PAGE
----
A look at AI datasets and some new work thats been released from Stanford NLP department.

A data treasure trove is available through torrents if you are unaware. Actually, there is 27.23TB of research training data available including gems like:

  • Live Tumor Segmentation
  • Electronic Microscopy, Hippocampus
  • Digital Surface & Digital Terrain Models

and many more — just checkout academictorrents.com.

~ For those relatively new to ML/DL and who have an interest in NLP — you should checkout the Standard CoreNLP library. It’s a java suite of core NLP tools written in Java and basically can take raw human language text input and give the base forms of words etc. Check it out if you are interested in the code via Github here. There is also a introductory article from the great folks over at Niklas Donges on Towards Data Science.

Other interesting links

There is a fascinating article that looks into the stylometry and the ability for ML to pattern match a programmer using only their compiled binary code. By decompiling the binary back into C++ and then running a model across it — you can disambiguate unique fingerprints for programmers. Link.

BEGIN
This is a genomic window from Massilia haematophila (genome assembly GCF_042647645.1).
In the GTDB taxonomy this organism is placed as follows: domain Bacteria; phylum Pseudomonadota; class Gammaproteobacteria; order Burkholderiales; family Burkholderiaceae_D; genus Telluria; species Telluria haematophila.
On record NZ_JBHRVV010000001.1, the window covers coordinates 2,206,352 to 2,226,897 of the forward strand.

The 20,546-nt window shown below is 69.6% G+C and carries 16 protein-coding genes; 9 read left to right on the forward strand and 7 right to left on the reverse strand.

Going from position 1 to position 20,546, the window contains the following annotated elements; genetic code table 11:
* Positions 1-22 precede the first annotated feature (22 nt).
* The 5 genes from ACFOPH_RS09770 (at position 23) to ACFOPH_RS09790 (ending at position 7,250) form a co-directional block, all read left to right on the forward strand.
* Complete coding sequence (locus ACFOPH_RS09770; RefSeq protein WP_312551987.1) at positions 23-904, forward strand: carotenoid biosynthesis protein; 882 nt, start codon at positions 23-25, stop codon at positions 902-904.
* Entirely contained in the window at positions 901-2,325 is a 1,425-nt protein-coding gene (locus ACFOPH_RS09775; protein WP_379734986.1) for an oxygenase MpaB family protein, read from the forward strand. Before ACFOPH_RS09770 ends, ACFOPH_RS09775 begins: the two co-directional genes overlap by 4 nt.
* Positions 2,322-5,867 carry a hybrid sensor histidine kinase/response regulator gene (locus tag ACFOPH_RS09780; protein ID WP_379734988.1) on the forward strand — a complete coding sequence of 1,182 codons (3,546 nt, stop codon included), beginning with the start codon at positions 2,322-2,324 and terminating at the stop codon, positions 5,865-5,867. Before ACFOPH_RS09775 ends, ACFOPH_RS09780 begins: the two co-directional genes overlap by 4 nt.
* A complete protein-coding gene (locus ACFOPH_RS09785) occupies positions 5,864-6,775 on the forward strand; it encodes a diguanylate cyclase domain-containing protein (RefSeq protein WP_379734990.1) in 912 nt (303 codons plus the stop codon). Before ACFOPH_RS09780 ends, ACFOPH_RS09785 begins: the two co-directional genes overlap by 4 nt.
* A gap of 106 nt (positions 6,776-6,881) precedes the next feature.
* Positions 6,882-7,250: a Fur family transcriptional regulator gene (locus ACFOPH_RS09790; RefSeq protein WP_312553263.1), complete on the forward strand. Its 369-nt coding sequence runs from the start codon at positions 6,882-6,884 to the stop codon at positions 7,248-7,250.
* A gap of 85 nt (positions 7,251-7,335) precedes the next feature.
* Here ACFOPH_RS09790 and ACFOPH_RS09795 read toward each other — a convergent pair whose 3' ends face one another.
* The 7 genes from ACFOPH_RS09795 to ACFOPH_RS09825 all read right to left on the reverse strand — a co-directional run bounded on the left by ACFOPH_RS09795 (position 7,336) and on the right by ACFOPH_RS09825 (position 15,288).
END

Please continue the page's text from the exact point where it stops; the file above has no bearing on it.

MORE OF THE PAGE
~ New work out of DeepMind talks about Neural Arithmetic Logic Units (paper) and the introduction of a neural arithmetic logic unit which can trained to track time, perform arithmetic over images of number and even translate numerical language into real-valued scalars. This has been a significant issue for neural networks in the past because they do not exhibit systematic generalization by rather just characterize counting through memorization rather than by abstraction (as humans do).

~ A Wall Street article making the rounds right now discusses IBM Watson’s Health issues as they relate to their AI efforts. Essentially, the article details the challenges that Watson has faced for oncology related projects and how its had a limited impact on patients mostly because Watson was not accurate enough. The article points out again, that a lack of scalable training data in rare or recurring cancers, can increasingly create false positives and the fact that treatments are evolving at a greater rate than data can be inputted and feature engineered. Interesting read on the challenges of real world ML/DL systems as it relates to healthcare (and the increasing need for better generalization). Link